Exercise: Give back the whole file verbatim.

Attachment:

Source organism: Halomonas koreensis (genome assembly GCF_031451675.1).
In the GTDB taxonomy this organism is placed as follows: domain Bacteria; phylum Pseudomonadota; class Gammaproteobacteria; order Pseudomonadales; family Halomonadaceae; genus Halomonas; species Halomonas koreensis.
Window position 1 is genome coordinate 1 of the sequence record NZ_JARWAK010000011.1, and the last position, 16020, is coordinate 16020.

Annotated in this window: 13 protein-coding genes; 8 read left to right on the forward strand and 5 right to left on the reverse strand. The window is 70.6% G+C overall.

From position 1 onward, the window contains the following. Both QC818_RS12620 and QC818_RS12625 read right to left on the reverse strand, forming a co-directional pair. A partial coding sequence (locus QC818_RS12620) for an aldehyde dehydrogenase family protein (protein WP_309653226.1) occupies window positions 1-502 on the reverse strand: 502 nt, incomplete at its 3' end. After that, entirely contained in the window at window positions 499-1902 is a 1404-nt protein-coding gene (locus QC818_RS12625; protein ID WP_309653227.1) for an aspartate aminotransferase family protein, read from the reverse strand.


Source organism: Halomonas koreensis (genome assembly GCF_031451675.1).
In the GTDB taxonomy this organism is placed as follows: domain Bacteria; phylum Pseudomonadota; class Gammaproteobacteria; order Pseudomonadales; family Halomonadaceae; genus Halomonas; species Halomonas koreensis.
Window position 1 is genome coordinate 1 of the sequence record NZ_JARWAK010000011.1, and the last position, 16020, is coordinate 16020.

Annotated in this window: 13 protein-coding genes; 8 read left to right on the forward strand and 5 right to left on the reverse strand. The window is 70.6% G+C overall.

From position 1 onward, the window contains the following. Both QC818_RS12620 and QC818_RS12625 read right to left on the reverse strand, forming a co-directional pair. A partial coding sequence (locus QC818_RS12620) for an aldehyde dehydrogenase family protein (protein WP_309653226.1) occupies window positions 1-502 on the reverse strand: 502 nt, incomplete at its 3' end. After that, entirely contained in the window at window positions 499-1902 is a 1404-nt protein-coding gene (locus QC818_RS12625; protein ID WP_309653227.1) for an aspartate aminotransferase family protein, read from the reverse strand.